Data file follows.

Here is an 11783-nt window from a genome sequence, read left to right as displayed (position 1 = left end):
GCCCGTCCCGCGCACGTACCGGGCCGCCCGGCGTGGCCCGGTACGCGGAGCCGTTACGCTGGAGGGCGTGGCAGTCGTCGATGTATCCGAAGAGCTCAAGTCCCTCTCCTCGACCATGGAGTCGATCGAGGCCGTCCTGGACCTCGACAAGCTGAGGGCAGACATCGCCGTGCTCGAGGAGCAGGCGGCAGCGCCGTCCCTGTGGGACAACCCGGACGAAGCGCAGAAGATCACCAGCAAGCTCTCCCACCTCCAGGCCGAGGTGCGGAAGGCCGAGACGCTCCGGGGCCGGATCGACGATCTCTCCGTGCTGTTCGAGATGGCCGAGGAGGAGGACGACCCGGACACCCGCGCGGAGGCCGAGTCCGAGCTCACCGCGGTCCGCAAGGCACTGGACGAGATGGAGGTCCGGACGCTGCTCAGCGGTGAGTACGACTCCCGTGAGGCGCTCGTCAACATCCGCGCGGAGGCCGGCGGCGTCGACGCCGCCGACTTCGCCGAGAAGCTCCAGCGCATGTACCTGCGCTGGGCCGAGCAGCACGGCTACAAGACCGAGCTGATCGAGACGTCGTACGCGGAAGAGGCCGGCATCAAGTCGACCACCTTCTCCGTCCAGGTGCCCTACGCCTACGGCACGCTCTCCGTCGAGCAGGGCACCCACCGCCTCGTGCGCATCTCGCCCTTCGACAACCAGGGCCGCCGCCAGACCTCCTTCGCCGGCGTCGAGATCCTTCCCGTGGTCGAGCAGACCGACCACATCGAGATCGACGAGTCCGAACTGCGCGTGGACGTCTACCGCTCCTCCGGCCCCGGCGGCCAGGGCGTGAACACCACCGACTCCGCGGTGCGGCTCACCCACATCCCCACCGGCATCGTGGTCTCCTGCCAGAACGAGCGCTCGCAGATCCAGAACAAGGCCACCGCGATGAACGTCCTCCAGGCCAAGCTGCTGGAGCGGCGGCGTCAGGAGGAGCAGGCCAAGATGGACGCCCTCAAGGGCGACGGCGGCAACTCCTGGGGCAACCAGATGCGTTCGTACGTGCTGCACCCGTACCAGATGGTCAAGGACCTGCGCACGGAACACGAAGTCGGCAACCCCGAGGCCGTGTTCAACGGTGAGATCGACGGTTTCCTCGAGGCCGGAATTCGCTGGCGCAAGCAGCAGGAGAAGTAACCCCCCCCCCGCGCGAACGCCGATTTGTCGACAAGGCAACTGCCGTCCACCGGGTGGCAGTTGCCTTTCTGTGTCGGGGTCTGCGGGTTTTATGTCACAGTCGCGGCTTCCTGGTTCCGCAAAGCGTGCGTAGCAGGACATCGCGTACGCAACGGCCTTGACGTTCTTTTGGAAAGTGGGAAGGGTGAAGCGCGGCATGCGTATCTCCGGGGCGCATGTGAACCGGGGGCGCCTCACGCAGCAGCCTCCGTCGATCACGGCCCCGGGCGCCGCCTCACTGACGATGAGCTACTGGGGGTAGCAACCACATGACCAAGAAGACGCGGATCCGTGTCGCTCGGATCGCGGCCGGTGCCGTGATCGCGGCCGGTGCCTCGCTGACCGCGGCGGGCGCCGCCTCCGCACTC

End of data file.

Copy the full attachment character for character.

Here is an 11783-nt window from a genome sequence, read left to right as displayed (position 1 = left end):
GCCCGTCCCGCGCACGTACCGGGCCGCCCGGCGTGGCCCGGTACGCGGAGCCGTTACGCTGGAGGGCGTGGCAGTCGTCGATGTATCCGAAGAGCTCAAGTCCCTCTCCTCGACCATGGAGTCGATCGAGGCCGTCCTGGACCTCGACAAGCTGAGGGCAGACATCGCCGTGCTCGAGGAGCAGGCGGCAGCGCCGTCCCTGTGGGACAACCCGGACGAAGCGCAGAAGATCACCAGCAAGCTCTCCCACCTCCAGGCCGAGGTGCGGAAGGCCGAGACGCTCCGGGGCCGGATCGACGATCTCTCCGTGCTGTTCGAGATGGCCGAGGAGGAGGACGACCCGGACACCCGCGCGGAGGCCGAGTCCGAGCTCACCGCGGTCCGCAAGGCACTGGACGAGATGGAGGTCCGGACGCTGCTCAGCGGTGAGTACGACTCCCGTGAGGCGCTCGTCAACATCCGCGCGGAGGCCGGCGGCGTCGACGCCGCCGACTTCGCCGAGAAGCTCCAGCGCATGTACCTGCGCTGGGCCGAGCAGCACGGCTACAAGACCGAGCTGATCGAGACGTCGTACGCGGAAGAGGCCGGCATCAAGTCGACCACCTTCTCCGTCCAGGTGCCCTACGCCTACGGCACGCTCTCCGTCGAGCAGGGCACCCACCGCCTCGTGCGCATCTCGCCCTTCGACAACCAGGGCCGCCGCCAGACCTCCTTCGCCGGCGTCGAGATCCTTCCCGTGGTCGAGCAGACCGACCACATCGAGATCGACGAGTCCGAACTGCGCGTGGACGTCTACCGCTCCTCCGGCCCCGGCGGCCAGGGCGTGAACACCACCGACTCCGCGGTGCGGCTCACCCACATCCCCACCGGCATCGTGGTCTCCTGCCAGAACGAGCGCTCGCAGATCCAGAACAAGGCCACCGCGATGAACGTCCTCCAGGCCAAGCTGCTGGAGCGGCGGCGTCAGGAGGAGCAGGCCAAGATGGACGCCCTCAAGGGCGACGGCGGCAACTCCTGGGGCAACCAGATGCGTTCGTACGTGCTGCACCCGTACCAGATGGTCAAGGACCTGCGCACGGAACACGAAGTCGGCAACCCCGAGGCCGTGTTCAACGGTGAGATCGACGGTTTCCTCGAGGCCGGAATTCGCTGGCGCAAGCAGCAGGAGAAGTAACCCCCCCCCCGCGCGAACGCCGATTTGTCGACAAGGCAACTGCCGTCCACCGGGTGGCAGTTGCCTTTCTGTGTCGGGGTCTGCGGGTTTTATGTCACAGTCGCGGCTTCCTGGTTCCGCAAAGCGTGCGTAGCAGGACATCGCGTACGCAACGGCCTTGACGTTCTTTTGGAAAGTGGGAAGGGTGAAGCGCGGCATGCGTATCTCCGGGGCGCATGTGAACCGGGGGCGCCTCACGCAGCAGCCTCCGTCGATCACGGCCCCGGGCGCCGCCTCACTGACGATGAGCTACTGGGGGTAGCAACCACATGACCAAGAAGACGCGGATCCGTGTCGCTCGGATCGCGGCCGGTGCCGTGATCGCGGCCGGTGCCTCGCTGACCGCGGCGGGCGCCGCCTCCGCACTC